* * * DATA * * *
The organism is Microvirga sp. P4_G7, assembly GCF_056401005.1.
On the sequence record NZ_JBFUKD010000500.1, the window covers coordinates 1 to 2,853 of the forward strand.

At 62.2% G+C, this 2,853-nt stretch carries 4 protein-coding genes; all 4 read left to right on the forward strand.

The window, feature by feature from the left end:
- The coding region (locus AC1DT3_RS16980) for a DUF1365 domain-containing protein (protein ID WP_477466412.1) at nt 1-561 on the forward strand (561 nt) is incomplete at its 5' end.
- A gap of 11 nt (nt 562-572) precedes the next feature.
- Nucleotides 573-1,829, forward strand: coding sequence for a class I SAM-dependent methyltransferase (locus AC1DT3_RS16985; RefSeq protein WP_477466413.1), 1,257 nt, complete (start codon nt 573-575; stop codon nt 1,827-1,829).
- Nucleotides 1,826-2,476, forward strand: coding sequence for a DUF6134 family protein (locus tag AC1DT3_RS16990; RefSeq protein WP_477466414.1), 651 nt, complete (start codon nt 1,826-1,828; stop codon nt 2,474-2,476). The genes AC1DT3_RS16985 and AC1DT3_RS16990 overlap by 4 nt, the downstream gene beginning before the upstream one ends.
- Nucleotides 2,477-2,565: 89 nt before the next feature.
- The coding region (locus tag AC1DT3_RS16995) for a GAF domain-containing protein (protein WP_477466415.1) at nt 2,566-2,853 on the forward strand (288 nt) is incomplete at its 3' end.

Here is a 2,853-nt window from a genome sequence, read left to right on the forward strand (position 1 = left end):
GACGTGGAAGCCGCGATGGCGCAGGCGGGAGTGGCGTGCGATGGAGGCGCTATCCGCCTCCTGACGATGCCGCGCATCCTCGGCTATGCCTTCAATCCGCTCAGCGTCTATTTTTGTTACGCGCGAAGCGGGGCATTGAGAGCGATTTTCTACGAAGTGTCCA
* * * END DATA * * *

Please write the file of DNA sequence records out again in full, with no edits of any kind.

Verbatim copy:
The organism is Microvirga sp. P4_G7, assembly GCF_056401005.1.
On the sequence record NZ_JBFUKD010000500.1, the window covers coordinates 1 to 2,853 of the forward strand.

At 62.2% G+C, this 2,853-nt stretch carries 4 protein-coding genes; all 4 read left to right on the forward strand.

The window, feature by feature from the left end:
- The coding region (locus AC1DT3_RS16980) for a DUF1365 domain-containing protein (protein ID WP_477466412.1) at nt 1-561 on the forward strand (561 nt) is incomplete at its 5' end.
- A gap of 11 nt (nt 562-572) precedes the next feature.
- Nucleotides 573-1,829, forward strand: coding sequence for a class I SAM-dependent methyltransferase (locus AC1DT3_RS16985; RefSeq protein WP_477466413.1), 1,257 nt, complete (start codon nt 573-575; stop codon nt 1,827-1,829).
- Nucleotides 1,826-2,476, forward strand: coding sequence for a DUF6134 family protein (locus tag AC1DT3_RS16990; RefSeq protein WP_477466414.1), 651 nt, complete (start codon nt 1,826-1,828; stop codon nt 2,474-2,476). The genes AC1DT3_RS16985 and AC1DT3_RS16990 overlap by 4 nt, the downstream gene beginning before the upstream one ends.
- Nucleotides 2,477-2,565: 89 nt before the next feature.
- The coding region (locus tag AC1DT3_RS16995) for a GAF domain-containing protein (protein WP_477466415.1) at nt 2,566-2,853 on the forward strand (288 nt) is incomplete at its 3' end.

Here is a 2,853-nt window from a genome sequence, read left to right on the forward strand (position 1 = left end):
GACGTGGAAGCCGCGATGGCGCAGGCGGGAGTGGCGTGCGATGGAGGCGCTATCCGCCTCCTGACGATGCCGCGCATCCTCGGCTATGCCTTCAATCCGCTCAGCGTCTATTTTTGTTACGCGCGAAGCGGGGCATTGAGAGCGATTTTCTACGAAGTGTCCA